Ninth Circuit Denies Government’s Petition for Rehearing in Al Haramain
February 28, 2012 Leave a comment
Yesterday, the Ninth Circuit Court of Appeals denied the government’s petition for rehearing in Al Haramain Islamic Foundation, Inc. v. United States Department of the Treasury. In doing so the Ninth Circuit made a few changes to the decision they had issued on September 23, 2011.
The first change was to delete the following language from the September 23, 2011 opinion: “In any event, we are puzzled by OFAC’s concerns related to the allegedly unknown location of the entity’s assets. In order to block assets effectively, OFAC must know which assets it is blocking.”
The second, and more notable change, came from the inclusion of a footnote to the slip opinion which stated that while OFAC has raised interesting arguments, that the Ninth Circuit does not and will not address them at this time. In coming to such a determination, the Ninth Circuit only sought to address the facts of the case; namely, the seizure of assets under U.S. jurisdiction of a U.S. entity, and not the Fourth Amendment requirements for designation of foreign parties or the warrant requirements for blocking subsequent designations of the targeted U.S. entity. However, the Ninth Circuit did state that a designation order does not need to specify all details of any potentially blockable asset to meet the Fourth Amendment particularity requirement.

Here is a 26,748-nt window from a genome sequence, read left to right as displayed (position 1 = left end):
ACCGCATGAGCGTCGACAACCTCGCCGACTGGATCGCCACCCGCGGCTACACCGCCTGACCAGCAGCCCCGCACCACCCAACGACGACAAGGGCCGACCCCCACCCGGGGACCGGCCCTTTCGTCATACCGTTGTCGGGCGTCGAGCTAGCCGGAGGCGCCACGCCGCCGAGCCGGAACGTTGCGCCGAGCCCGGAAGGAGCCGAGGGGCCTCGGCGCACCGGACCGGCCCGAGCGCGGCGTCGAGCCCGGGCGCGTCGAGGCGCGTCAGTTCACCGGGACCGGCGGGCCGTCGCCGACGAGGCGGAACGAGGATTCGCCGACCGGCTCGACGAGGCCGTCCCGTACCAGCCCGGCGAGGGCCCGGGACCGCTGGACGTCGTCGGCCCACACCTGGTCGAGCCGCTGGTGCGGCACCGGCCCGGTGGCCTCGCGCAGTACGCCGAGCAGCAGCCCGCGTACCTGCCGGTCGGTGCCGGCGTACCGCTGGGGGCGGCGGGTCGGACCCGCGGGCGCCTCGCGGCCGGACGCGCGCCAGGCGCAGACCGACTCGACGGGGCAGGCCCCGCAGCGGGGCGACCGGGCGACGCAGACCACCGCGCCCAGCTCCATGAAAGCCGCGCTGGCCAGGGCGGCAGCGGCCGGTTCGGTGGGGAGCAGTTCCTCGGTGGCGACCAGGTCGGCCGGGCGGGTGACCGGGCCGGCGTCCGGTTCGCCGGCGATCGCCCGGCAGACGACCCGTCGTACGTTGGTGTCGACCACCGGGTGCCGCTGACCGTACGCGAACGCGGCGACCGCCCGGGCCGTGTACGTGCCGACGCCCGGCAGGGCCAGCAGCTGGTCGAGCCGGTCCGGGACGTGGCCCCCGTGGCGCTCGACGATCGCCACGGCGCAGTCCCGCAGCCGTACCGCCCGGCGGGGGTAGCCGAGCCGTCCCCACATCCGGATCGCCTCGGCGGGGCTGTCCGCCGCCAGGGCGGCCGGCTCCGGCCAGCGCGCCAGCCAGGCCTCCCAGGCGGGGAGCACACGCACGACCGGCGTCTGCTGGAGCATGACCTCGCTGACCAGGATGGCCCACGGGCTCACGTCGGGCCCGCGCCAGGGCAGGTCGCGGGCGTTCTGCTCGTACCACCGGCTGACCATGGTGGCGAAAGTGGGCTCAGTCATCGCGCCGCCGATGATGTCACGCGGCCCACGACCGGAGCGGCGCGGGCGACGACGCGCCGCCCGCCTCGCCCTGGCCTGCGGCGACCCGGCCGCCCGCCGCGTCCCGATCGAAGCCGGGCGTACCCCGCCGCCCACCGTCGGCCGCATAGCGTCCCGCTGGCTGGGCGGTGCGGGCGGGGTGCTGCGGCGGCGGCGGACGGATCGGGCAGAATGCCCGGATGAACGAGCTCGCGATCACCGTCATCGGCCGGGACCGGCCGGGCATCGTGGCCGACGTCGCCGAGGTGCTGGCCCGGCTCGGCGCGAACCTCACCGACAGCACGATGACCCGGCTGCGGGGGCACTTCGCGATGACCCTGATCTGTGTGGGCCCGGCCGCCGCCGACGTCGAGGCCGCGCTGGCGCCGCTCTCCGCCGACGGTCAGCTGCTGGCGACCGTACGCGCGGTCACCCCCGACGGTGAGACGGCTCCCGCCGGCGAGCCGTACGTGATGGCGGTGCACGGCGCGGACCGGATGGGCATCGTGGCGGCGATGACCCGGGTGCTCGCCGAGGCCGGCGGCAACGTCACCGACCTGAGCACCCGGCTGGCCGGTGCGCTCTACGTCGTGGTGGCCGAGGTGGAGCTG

The Ninth Circuit’s decision not only on appeal, but also on the petition for rehearing, constitutes a big win for the constitutional rights of those U.S. parties designated under OFAC administered sanctions programs. Regardless, it should be remembered that most of the parties who have been blocked by OFAC are foreign nationals and as such are not afforded constitutional rights. For most of these parties, the only real recourse lies in the administrative reconsideration process, a process that can take many years and can be a difficult undertaking.
The author of this blog is Erich Ferrari, an attorney specializing in OFAC matters. If you have any questions please contact him at 202-280-6370 or email@example.com.